• Published in Pets

Burnin' and Learnin'

Did you know that the big bronze woman with the sword in Monument Square is called Our Lady of Victories, also Soldiers and Sailors Monument? Or that the sculptor, a man born in Webster in the 19th century named Franklin Simmons, also has a statue of Ulysses S. Grant in the United States Capitol Rotunda? How would you like to learn tidbits like these about the Square and other areas in and around the Old Port, all while feeling the burn of a full-body strength and cardio workout?


The unusual combination is the brainchild of fitness instructor Leigh Rush Olson, the founder of Old Port Historic Workout and its sister, Kennebunk Beach Historic Workout. Olson got the idea in 1997 in New York City as a way to combine her history education with her training experience, and would lead groups of curious athletes in mobile workouts while telling them about the city’s ethnohistory. The Maine versions are in their first year.


Old Port Historic Workouts take place on Saturdays at 10 a.m., meeting in Monument Square, where participants will be led in ninety minutes of exercise, followed by a jogging tour with stops at Portland’s most intriguing sites, with anecdotes about each. Tickets are $30 at and all levels of expertise are welcome.


Kennebunk Beach Historic Workouts are Tuesday mornings at 9 a.m., to convene at Mothers Beach. This one’s a little easier on the pocketbook, at $10 per person. Olson and her staff remind you to bring your own mat (or towel) and water bottle. She also says she engineered the double meaning in the titles of her events on purpose, and looks forward to helping you achieve a truly ‘historic workout.’



  • Published in Sports

Last Chance Railroad

Portlanders who live paycheck to paycheck, and have friends and relatives who have to move to Westbrook or farther because their in-town living situation has changed and nothing is open to the poor in Portland, those residents might have a sour view of the gentrification and development our city is currently undergoing. On the other hand, people who have a little extra on hand might be happy that the place is getting better-looking. However you feel about it, Portland is changing.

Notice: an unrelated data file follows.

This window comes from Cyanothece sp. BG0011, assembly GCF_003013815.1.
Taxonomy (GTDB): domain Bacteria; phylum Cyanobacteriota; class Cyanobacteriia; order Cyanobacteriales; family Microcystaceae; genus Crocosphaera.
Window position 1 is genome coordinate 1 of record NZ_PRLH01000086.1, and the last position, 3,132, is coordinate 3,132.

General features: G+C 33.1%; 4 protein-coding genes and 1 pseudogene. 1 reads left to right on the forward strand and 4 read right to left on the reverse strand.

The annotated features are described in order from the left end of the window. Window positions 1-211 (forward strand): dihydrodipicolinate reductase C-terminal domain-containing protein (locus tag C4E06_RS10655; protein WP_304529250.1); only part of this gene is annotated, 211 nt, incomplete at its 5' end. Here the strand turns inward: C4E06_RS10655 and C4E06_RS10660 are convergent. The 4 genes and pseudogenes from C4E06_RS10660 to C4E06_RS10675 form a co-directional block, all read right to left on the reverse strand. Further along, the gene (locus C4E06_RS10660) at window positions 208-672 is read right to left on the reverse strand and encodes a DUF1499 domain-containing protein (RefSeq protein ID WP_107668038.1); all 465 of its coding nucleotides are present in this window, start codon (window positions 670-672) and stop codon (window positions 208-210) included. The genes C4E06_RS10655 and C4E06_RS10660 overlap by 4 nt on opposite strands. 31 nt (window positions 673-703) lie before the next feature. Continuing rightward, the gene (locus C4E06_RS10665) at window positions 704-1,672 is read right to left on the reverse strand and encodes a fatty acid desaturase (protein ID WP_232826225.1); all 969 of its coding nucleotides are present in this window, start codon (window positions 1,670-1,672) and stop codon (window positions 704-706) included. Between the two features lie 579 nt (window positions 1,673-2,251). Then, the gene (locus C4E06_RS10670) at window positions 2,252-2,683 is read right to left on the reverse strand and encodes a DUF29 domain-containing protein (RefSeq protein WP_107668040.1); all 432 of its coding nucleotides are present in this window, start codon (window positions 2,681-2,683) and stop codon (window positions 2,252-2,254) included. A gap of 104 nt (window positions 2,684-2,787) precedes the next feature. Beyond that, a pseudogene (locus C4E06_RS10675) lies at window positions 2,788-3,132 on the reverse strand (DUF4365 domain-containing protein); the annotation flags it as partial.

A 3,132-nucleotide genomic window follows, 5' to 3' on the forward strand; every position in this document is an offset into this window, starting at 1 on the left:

In the Eastern Prom area will take place at the Maine Narrow Gauge Railroad Co. & Museum (58 Fore St). After this year, they are moving most of their operations to Gray.  Although the museum's getting relocated, there will still be ice cream trains, pumpkin trains, and season operations for 7 more years. But in 2024, they'll be gone from the historic property. 

Runners, walkers , and beachgoers who frequent the Prom have a good idea of the route of the narrow-gauge train. From their base near the ferry terminal, to near where the Eastern Prom Trail intersects with the Back Cove loop, across the inlet from B&M. And back, of course. The ice cream is what makes it more than just another hour on your device while the sights slide past. Point out Fort Gorges to your kids while they try to catch the drips from their cones. 

Maine Narrow Gauge Railroad Co. & Museum:

  • Published in Kids

The Dog Days Are Here

Parks and Rec. No, not everybody’s favorite binge watch, as much as we love Poehler and Offerman, but Wells Parks and Recreation, right down the road. There is a park with a pavilion on their property at 412 Branch Road in Wells (Rte 9A), and they are holding “The Dog Days of Summer” there on Friday, July 28 from 3 to 7 p.m. As you’ve already guessed, the dogs in question are not figurative; it is a festival of all things canine, to which families with dogs are happily invited.


Aside from the fun of frolicking with your pup and others, Dog Days of Summer offers a lot more. Available services and sources of information include free nail trimming from Fetch n’ Fun; toys, food, and other pet accoutrements for sale from Coles Corner, Wells Clothing Outfit, Renee’s Pet Gift Shop, and that great bunch of folks at Love Wally, the site we get our doggie goggles from (hey, we’re dog people, got a problem?); not to mention the soothing presence of Emery Santerre, DVM from Wells Dog and Cat Hospital. Best of all, at 6 p.m. those who exercise with their dogs are welcome to join the 5K Dog Walk.


Of course, some of us have not yet entered the new, bigger world that is dog ownership, or have lost a beloved and are currently without a canine companion. Don’t worry. The Animal Welfare Society (46 Holland Rd, Kennebunk) hasn’t forgotten you. Open your heart to the future and go look into adopting one of their fine animals. Dogs will be adoptable from 3 to 5:30 p.m.


Asking yourself, why not do both the Dog Days and the brand new friend? Indeed!


Event website:

  • Published in Pets

Nine Pizzas Around the Sun

Most readers will remember when the International Astronomical Union got together in 2006, consulted whatever oracles of science they hold dear, and told the rest of us that the planet Pluto had officially been demoted to ‘dwarf planet’ status. Depending on your age and interests at the time, the news item was anything from a major upheaval in your knowledge set, to a quirky two-minute phase in that season’s dinner conversation.


But if you feel nostalgic for poor Pluto and want to show your kids a space explorer who gives it the proper respect (as in, the show’s production predates the demotion), fly down to Rusty Rocket’s Last Blast! at USM’s Southworth Planetarium (70 Falmouth St.) on Thursday, July 13 at 11 a.m. Tickets are $5.50, with fifty cents off for seniors and children, and they include a Night Sky Tour presentation in addition to the animated program.


The basic premise is that Rusty and his young Rocket Rookies go on a space voyage from the sun to each planet in turn, featuring the latest telescope and probe images of all nine planets from the old mnemonic, “My Very Eager Mother Just Served Us Nine Pizzas.” And, when you think about it, the eight-planet mnemonic we have now is sort of a demotion too, food-wise: “My Very Eager Mother Just Served Us Noodles.” You might have to order OTTO in Pluto’s honor. Go old-school.